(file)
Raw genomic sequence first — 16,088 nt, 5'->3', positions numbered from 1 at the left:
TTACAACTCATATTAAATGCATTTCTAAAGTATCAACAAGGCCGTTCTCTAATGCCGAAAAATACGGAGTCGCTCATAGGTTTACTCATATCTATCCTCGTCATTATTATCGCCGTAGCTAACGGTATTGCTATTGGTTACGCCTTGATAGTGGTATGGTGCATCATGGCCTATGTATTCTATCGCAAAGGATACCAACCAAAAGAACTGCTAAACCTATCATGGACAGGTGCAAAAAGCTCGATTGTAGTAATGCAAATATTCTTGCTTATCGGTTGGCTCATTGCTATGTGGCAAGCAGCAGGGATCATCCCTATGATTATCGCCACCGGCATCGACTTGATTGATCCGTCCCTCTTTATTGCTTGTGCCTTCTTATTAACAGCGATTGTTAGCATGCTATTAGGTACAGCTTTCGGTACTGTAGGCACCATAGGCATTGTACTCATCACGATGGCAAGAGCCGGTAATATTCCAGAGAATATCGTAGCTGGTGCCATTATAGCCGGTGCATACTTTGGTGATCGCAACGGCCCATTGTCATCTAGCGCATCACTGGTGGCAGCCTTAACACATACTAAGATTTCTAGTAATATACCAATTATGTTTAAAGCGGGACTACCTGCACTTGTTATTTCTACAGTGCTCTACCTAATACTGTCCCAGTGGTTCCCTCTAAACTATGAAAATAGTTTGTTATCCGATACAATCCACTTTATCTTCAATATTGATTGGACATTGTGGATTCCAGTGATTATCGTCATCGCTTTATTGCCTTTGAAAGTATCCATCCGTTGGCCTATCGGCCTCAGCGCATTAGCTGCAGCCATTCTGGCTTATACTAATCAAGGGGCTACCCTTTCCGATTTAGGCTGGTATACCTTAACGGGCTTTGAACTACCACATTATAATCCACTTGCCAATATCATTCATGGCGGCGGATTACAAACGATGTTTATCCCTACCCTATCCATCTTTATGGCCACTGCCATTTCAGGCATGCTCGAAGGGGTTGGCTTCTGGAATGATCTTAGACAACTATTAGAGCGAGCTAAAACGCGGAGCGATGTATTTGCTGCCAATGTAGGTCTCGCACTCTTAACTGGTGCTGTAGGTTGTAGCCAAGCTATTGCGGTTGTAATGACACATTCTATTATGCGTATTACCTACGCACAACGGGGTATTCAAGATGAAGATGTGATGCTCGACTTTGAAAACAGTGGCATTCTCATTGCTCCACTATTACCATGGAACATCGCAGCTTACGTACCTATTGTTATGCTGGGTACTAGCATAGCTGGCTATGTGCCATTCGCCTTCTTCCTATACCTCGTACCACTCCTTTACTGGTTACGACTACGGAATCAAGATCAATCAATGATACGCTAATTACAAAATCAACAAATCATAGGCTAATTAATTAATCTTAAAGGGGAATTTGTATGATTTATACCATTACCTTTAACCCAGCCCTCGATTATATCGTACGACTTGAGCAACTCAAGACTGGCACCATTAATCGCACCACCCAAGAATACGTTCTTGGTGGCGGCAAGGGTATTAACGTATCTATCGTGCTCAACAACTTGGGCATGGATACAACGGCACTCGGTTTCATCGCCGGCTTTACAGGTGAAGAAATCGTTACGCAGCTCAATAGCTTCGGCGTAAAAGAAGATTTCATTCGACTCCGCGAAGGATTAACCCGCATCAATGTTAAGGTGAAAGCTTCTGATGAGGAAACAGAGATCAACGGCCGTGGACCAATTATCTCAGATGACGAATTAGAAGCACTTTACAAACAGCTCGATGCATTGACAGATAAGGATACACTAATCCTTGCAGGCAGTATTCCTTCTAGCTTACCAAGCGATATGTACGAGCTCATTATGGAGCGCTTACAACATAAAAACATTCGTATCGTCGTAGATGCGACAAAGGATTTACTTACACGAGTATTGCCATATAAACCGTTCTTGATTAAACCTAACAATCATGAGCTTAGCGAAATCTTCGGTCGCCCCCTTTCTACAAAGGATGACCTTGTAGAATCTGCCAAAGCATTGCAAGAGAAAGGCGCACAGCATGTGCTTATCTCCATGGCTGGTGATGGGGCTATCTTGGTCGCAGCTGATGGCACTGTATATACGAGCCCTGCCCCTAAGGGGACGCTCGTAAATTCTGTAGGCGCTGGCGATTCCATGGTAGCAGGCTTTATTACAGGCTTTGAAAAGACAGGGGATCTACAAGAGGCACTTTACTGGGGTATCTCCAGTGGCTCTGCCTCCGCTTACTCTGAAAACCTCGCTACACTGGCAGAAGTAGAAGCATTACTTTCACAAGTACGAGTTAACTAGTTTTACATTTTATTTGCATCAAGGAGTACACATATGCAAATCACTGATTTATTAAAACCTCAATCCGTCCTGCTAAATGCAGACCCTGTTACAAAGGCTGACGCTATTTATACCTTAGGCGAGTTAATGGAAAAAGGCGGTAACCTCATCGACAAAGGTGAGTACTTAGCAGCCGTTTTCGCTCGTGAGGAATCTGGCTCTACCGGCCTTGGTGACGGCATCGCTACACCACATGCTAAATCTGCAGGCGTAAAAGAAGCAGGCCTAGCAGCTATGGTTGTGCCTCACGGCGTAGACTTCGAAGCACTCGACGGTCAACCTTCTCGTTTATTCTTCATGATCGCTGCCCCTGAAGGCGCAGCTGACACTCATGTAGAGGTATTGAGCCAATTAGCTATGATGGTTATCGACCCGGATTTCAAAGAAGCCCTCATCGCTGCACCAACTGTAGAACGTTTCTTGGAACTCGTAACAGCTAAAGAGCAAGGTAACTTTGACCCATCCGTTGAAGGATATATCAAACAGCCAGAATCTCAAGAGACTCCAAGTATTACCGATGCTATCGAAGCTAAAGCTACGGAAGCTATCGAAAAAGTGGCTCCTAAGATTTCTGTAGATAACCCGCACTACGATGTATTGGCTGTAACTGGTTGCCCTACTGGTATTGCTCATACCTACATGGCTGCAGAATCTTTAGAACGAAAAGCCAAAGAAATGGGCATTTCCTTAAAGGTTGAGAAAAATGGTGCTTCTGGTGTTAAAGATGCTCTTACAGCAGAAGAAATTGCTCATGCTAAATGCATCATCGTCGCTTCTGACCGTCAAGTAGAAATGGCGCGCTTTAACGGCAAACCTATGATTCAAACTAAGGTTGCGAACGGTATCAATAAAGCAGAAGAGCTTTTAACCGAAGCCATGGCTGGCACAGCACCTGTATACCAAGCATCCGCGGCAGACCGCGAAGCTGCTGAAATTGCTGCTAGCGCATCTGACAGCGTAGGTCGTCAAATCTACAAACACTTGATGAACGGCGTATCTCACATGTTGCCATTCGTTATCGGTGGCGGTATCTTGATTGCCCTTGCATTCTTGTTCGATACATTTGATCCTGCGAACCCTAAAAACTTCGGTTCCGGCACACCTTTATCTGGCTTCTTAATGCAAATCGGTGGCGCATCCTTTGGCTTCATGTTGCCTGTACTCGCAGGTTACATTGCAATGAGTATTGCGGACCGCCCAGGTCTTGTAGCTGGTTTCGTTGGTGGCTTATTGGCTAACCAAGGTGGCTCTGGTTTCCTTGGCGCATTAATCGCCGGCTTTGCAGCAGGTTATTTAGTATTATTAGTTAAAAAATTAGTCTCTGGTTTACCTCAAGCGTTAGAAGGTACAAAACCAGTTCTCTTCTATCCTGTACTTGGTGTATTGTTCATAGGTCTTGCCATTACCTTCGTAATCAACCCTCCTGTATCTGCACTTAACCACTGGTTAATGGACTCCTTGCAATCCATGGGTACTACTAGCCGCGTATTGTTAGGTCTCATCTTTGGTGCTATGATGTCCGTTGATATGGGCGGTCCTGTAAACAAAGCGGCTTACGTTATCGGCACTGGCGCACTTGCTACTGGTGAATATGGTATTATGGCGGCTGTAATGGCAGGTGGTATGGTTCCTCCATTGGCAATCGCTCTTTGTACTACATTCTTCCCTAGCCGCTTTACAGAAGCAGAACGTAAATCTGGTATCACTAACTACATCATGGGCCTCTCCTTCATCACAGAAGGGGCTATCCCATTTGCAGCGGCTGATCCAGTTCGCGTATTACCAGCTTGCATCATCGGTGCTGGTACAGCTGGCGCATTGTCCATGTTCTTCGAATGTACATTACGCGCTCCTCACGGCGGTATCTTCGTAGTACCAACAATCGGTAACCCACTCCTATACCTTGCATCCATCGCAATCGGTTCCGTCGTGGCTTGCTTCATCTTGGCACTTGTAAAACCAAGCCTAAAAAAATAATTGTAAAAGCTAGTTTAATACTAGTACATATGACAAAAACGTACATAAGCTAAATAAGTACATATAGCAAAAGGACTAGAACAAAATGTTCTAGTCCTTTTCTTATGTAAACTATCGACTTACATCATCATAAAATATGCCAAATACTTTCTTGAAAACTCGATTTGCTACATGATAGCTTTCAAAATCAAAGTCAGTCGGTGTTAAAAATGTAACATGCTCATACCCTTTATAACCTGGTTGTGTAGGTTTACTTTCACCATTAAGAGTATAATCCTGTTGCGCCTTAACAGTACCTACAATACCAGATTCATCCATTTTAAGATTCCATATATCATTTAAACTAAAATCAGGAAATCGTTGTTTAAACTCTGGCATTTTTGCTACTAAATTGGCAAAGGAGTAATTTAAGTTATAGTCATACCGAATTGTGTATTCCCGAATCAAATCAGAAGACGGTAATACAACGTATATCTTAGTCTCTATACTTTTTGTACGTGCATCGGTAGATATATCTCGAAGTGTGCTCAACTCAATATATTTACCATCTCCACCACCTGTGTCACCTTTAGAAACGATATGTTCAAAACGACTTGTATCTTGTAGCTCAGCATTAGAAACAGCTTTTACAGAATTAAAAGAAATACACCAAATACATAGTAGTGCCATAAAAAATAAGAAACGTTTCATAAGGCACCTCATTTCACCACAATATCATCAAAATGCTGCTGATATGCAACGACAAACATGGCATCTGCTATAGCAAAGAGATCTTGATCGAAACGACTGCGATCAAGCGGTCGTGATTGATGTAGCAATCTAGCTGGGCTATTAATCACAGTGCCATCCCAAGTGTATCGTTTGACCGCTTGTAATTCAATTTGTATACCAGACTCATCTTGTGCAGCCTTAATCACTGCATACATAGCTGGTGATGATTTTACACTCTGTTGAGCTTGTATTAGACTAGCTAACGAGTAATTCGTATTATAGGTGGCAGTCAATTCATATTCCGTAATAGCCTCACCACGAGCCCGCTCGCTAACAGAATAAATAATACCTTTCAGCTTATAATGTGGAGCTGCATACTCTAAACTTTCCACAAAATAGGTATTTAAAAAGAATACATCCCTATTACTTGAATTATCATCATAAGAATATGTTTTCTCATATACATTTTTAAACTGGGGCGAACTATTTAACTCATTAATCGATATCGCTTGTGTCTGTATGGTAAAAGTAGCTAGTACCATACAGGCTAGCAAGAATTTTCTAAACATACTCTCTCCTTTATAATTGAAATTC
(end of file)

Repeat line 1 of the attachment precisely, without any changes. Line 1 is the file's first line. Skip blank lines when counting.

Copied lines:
Raw genomic sequence first — 16,088 nt, 5'->3', positions numbered from 1 at the left: